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Saul of Tarsus, Martin Luther and 3 Catholic priests

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Unsplash/John Towner

What do Saul of Tarsus, Martin Luther, and three former Roman Catholic priests all have in common? These devout religious leaders all came to discover God’s righteousness.

There is a huge chasm between God’s righteousness and man’s righteousness. So which of those two things makes a person a child of God and an heir of eternal life in Heaven? (Romans 8:17).

God’s righteousness is always perfect, whereas man’s righteousness is always imperfect. God’s righteousness can cover your sins and make you right with God. Man’s righteousness leaves a person separated from God forever. 

Saul of Tarsus “was advancing in Judaism beyond many Jews of his own age and was extremely zealous for the traditions of his fathers” (Galatians 1:14). After his conversion, Saul became the Apostle Paul who no longer relied upon his own righteousness to be right with God. Zeal for religious traditions is very different than zeal for the Gospel. 

Prior to his conversion, Saul was “a Pharisee; as for zeal, persecuting the church; as for legalistic righteousness, faultless” (Philippians 3:5,6). He came to learn the massive difference between legalistic righteousness and God’s righteousness.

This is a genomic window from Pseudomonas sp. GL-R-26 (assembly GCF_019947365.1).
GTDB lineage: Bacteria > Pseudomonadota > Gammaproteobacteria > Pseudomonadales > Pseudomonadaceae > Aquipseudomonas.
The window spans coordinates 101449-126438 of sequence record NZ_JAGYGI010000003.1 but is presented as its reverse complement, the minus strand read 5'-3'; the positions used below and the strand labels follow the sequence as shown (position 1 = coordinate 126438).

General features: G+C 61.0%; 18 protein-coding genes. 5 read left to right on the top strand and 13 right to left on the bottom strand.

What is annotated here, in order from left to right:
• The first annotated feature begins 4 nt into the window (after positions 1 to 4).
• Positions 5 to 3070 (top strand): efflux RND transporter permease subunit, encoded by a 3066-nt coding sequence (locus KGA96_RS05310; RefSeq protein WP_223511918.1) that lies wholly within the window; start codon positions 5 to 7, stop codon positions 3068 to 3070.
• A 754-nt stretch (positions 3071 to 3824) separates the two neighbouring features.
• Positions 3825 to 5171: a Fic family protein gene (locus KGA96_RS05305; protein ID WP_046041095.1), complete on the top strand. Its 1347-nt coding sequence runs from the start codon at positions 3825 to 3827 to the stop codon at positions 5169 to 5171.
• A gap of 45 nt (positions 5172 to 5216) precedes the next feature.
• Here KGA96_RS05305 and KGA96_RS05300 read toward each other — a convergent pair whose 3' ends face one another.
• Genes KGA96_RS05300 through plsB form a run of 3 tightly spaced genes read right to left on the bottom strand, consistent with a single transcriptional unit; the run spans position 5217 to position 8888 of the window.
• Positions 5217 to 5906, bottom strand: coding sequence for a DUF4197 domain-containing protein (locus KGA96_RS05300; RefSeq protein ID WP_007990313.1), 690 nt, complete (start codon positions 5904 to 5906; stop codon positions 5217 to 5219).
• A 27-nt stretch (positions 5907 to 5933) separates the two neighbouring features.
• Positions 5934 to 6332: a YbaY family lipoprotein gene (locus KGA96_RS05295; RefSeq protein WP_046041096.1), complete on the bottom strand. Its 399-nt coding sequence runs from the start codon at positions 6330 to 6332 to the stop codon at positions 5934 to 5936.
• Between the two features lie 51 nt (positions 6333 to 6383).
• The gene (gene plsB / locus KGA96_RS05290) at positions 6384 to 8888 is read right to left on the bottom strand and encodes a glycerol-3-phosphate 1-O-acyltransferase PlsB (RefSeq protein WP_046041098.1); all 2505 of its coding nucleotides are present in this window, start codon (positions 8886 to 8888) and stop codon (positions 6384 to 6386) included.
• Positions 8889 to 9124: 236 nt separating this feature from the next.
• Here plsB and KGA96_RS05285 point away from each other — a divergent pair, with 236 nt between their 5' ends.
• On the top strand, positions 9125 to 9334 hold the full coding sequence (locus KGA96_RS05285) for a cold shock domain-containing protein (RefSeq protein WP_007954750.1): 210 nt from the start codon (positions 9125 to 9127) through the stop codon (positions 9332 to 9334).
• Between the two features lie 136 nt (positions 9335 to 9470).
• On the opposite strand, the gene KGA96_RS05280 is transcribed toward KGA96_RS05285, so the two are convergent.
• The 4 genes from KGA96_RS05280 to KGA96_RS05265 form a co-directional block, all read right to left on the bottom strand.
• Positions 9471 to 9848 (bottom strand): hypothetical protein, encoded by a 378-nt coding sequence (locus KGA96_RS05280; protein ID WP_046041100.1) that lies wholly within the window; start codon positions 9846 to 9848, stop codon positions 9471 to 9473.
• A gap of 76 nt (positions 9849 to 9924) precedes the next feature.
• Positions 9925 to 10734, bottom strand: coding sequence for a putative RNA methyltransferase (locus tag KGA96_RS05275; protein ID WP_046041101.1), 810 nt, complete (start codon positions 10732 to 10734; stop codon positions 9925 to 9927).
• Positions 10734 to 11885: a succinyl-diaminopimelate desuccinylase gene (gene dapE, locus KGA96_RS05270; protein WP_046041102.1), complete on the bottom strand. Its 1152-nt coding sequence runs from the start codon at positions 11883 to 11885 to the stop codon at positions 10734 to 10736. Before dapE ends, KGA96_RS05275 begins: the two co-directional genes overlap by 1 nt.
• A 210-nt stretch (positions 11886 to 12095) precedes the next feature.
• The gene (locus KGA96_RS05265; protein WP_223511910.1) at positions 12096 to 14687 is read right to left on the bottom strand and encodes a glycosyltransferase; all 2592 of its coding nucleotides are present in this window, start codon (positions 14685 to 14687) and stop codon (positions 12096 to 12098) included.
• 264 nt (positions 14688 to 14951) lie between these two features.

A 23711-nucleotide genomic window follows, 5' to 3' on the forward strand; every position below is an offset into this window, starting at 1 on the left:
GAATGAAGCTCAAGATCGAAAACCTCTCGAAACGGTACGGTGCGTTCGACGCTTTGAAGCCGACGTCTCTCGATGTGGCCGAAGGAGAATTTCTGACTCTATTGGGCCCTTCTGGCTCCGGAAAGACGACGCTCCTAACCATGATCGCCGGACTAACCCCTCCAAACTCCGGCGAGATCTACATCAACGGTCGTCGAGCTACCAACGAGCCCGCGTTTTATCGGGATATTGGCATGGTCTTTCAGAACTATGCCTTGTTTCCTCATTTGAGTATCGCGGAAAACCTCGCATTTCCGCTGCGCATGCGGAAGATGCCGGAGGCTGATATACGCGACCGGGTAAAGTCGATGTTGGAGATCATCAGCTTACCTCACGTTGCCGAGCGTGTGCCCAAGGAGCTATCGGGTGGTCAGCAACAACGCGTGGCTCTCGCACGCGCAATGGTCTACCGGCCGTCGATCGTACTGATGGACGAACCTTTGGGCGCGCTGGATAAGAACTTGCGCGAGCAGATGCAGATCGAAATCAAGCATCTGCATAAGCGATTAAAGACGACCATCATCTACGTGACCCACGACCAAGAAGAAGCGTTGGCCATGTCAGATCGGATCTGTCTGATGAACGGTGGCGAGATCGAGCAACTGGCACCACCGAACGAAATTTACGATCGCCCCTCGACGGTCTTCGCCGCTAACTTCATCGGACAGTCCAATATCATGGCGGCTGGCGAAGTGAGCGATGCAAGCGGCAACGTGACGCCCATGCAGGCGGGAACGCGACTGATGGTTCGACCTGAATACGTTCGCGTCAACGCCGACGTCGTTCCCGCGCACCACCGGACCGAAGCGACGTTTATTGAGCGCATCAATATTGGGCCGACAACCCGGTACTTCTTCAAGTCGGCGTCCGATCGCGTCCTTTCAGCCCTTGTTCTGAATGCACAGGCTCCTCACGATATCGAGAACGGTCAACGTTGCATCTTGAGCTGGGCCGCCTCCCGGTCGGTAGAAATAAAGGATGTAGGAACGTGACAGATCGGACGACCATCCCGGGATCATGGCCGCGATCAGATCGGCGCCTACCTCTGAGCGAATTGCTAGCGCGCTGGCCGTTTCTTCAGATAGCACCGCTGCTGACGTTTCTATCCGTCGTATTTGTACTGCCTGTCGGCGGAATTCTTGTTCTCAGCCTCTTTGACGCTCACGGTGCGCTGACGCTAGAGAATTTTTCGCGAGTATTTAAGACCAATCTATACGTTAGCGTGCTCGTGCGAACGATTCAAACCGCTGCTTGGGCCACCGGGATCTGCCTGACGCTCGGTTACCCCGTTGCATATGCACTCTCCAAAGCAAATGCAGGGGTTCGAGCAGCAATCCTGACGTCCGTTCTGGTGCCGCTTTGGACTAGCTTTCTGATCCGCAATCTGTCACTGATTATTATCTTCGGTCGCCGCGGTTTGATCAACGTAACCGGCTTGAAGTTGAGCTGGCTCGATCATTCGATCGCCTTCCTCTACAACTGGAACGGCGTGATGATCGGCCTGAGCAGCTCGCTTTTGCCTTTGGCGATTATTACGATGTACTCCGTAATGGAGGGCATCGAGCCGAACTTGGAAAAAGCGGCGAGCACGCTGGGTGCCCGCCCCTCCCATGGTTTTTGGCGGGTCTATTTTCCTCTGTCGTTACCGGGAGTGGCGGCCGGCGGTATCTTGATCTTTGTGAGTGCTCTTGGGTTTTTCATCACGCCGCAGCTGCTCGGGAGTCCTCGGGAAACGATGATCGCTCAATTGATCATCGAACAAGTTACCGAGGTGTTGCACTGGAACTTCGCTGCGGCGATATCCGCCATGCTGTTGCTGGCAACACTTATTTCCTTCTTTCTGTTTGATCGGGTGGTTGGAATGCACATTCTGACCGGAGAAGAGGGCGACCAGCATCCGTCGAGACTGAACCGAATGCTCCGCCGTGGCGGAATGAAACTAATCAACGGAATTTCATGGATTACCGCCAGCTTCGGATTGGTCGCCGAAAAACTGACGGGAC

Martin Luther was an Augustinian monk who discovered the same thing 500 years ago. Luther was constantly striving to save his soul. He endured many self-inflicted punishments in his efforts to atone for his sins and be accepted by God. Luther felt he had to work his way to Heaven by his own righteousness.

Thankfully, God spoke to Luther through the Gospel, and particularly this passage: “The righteous shall live by faith” (Romans 1:17). In other words, the righteousness of God is applied to your soul when you trust Jesus as your Savior. The Apostle Paul wrote, “This righteousness from God comes through faith in Jesus Christ to all who believe” (Romans 3:22).

Joseph Tremblay was born in Quebec, Canada, in 1924. He was ordained a priest in Rome, Italy, and was sent to Bolivia, Chile, where he served for 13 years. He said, “My theology has taught me that salvation is by works and sacrifices. My theology gives me no assurance of salvation; the Bible offers me that assurance. I had been trying to save myself on my works. I was pushed to do good works to merit my salvation.”

While serving as a Catholic priest, Tremblay was relying upon human righteousness. But when he placed his faith in the Gospel promises found in Scripture, he discovered God’s righteousness. The righteousness of man cannot save a single soul. Even if you combined the good works of one million religious people, it would not provide enough righteousness to prevent one lost soul from going to Hell.

Bartholomew F. Brewer was ordained to the Roman Catholic priesthood in Washington, D.C. He eventually served as a priest in San Diego, California, and entered the Navy as a Roman Catholic chaplain. He left the Catholic Church, got married, and discovered God’s righteousness through conversations with his wife and other Christians.